Reprinted with permission from Alternet
Last Thursday, an unsealed indictment of the Trump Organization and its chief financial officer Allen Weisselberg revealed a long series of serious charges, including substantial tax fraud. Shortly after, former President Donald Trump's son Eric Trump conducted multiple interviews where he weighed in on the charges his family's organization is facing.
At one point during his appearance on Fox News, Eric Trump waved off the incentives as "fringe benefits." However, a comprehensive piece published by Just Security pushes back against Eric's claims explaining why the investigation covers much more area than that.
The pieces offers several specifics that highlight why the case is not as frivolous as the former president's son tried to suggest. It argues: "This is no mere fringe benefits case" but rather a "straight-out fraud case, claiming that the defendants kept double books: phony ones to show the tax authorities, and accurate ones to be hidden from view."
Offering an analogy of the charges brought against the organization, author Daniel Shaviro laid out an example scenario of what has allegedly been done in comparison to the diluted version of the allegations Trump's lawyers are trying to perpetuate:
"Suppose that your employer pays you monthly, through automatically deposited paychecks that end up being included on your annual W-2. But suppose that each month you could stop by the front office, request an envelope full of cash in unmarked bills, and have your W-2 reduced accordingly. So your true income would be the same as if you hadn't stopped by, but you'd be reporting less salary. If your employer kept careful records of all the cash it gave you, and also still deducted it all, we would basically have this case. That is far different from simple failure to pay taxes on fringe benefits, which is how the indictment has been widely misunderstood, thanks in part to Trump's defense lawyers' laying the groundwork before the charges were made public on Thursday."
As for "fringe benefits," the publication notes that the problem centers on the fact that the items Weisselberg received that were funded by the company "had no relationship whatsoever to the sort of items that, under appropriate circumstances, might potentially constitute tax-free employee fringe benefits."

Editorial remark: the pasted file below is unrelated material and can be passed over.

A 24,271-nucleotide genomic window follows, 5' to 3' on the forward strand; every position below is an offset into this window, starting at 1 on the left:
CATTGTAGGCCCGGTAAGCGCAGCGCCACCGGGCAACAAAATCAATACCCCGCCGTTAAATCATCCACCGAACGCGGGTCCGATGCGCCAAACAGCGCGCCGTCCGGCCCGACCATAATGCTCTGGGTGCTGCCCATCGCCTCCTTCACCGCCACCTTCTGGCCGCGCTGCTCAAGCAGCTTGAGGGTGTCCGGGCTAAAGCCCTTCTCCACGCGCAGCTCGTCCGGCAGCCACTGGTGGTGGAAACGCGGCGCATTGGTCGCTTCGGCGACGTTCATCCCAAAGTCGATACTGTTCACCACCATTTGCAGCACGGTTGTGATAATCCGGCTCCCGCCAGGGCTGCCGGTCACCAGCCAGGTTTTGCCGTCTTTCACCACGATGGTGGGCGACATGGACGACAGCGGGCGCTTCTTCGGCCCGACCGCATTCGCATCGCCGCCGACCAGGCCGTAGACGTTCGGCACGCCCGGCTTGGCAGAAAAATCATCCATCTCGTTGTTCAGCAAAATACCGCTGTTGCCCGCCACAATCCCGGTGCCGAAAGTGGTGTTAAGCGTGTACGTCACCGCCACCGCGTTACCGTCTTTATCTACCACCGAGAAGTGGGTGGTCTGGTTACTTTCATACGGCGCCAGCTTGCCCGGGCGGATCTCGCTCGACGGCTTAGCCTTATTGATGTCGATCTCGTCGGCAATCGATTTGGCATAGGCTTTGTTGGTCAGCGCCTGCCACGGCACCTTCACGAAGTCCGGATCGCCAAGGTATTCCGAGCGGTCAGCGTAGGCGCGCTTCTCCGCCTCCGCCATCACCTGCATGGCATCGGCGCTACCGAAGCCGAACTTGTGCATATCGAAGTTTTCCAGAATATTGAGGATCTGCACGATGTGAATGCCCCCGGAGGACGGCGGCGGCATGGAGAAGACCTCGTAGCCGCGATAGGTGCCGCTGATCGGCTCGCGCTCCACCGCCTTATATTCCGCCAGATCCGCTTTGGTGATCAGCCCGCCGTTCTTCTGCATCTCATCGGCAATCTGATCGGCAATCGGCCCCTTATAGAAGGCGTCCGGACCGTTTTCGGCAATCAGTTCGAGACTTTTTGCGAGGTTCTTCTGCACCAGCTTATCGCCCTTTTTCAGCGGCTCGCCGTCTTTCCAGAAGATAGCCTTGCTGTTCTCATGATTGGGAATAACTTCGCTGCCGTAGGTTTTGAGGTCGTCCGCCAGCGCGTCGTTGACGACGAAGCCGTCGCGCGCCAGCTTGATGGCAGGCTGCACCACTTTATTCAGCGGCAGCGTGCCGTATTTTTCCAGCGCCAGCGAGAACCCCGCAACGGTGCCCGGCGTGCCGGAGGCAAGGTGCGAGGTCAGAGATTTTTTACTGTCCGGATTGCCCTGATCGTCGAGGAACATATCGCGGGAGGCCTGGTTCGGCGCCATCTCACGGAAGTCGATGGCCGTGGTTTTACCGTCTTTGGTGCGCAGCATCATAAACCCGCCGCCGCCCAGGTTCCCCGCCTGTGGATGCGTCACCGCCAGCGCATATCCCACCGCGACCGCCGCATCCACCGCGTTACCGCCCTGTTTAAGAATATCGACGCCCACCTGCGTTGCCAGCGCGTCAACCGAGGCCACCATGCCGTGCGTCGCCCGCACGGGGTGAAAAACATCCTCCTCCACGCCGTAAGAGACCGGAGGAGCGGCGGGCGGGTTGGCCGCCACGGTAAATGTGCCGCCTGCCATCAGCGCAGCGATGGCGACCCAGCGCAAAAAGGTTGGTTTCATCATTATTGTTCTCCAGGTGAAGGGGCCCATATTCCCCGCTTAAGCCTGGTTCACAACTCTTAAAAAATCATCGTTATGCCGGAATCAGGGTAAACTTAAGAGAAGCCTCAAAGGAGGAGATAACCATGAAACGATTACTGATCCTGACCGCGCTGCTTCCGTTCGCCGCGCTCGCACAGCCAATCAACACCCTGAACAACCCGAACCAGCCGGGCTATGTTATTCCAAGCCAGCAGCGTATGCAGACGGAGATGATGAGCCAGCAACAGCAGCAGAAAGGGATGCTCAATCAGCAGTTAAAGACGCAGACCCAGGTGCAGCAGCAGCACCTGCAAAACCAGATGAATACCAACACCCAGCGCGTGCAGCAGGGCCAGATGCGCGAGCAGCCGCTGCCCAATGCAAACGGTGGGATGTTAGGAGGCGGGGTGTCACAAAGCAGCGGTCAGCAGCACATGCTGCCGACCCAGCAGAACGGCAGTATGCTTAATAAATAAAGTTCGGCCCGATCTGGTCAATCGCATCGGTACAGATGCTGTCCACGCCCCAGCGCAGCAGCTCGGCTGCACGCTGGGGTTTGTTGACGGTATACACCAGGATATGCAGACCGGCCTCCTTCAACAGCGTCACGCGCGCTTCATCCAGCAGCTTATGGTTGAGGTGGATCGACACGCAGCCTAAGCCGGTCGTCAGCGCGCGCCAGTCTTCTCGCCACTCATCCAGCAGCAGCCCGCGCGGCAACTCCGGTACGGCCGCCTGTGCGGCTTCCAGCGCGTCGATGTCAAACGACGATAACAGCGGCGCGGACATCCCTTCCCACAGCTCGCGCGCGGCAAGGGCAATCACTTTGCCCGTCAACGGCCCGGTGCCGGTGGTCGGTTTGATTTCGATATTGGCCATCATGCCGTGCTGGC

The piece explained:
But the following items that the company paid for, on Weisselberg's behalf, most emphatically do not fit the profile of potentially excludable fringe benefits:
• private school tuition expenses for Weisselberg's family members (First Count ¶9).
• a Mercedes Benz automobile that was the personal car of Weisselberg's wife (First Count ¶10).
• unreported cash that Weisselberg could use to pay personal holiday gratuities (First Count ¶11).
To treat cash as a "fringe benefit" would imply that the term covers all employee compensation. Does this mean that, whenever one is paid with cash off the books and does not report it, the IRS is merely quibbling over fringe benefits? Of course not.
• personal expenses for Weisselberg's other homes and an apartment maintained by one of his children; these included such items as new beds, flat-screen televisions, the installation of carpeting, and furniture for his home in Florida (First Count, ¶12).
• rent-free lodging and other benefits to a family member of Weisselberg (First Count, ¶13).
The extent of the charges in the indictment was also highlighted. The main charges include "New York State fraud, conspiracy, and grand larceny statutes." Other points to highlight include double bookkeeping, deceptive bookkeeping, "and fraudulent mischaracterization of employee compensation" which make the organization's actions appear to deliberate actions "conceal the fraud."
Some legal experts and observers believe the current charges are only the "first wave" for what appears to be an ongoing investigation. It's unclear yet how expansive any future charges may be.
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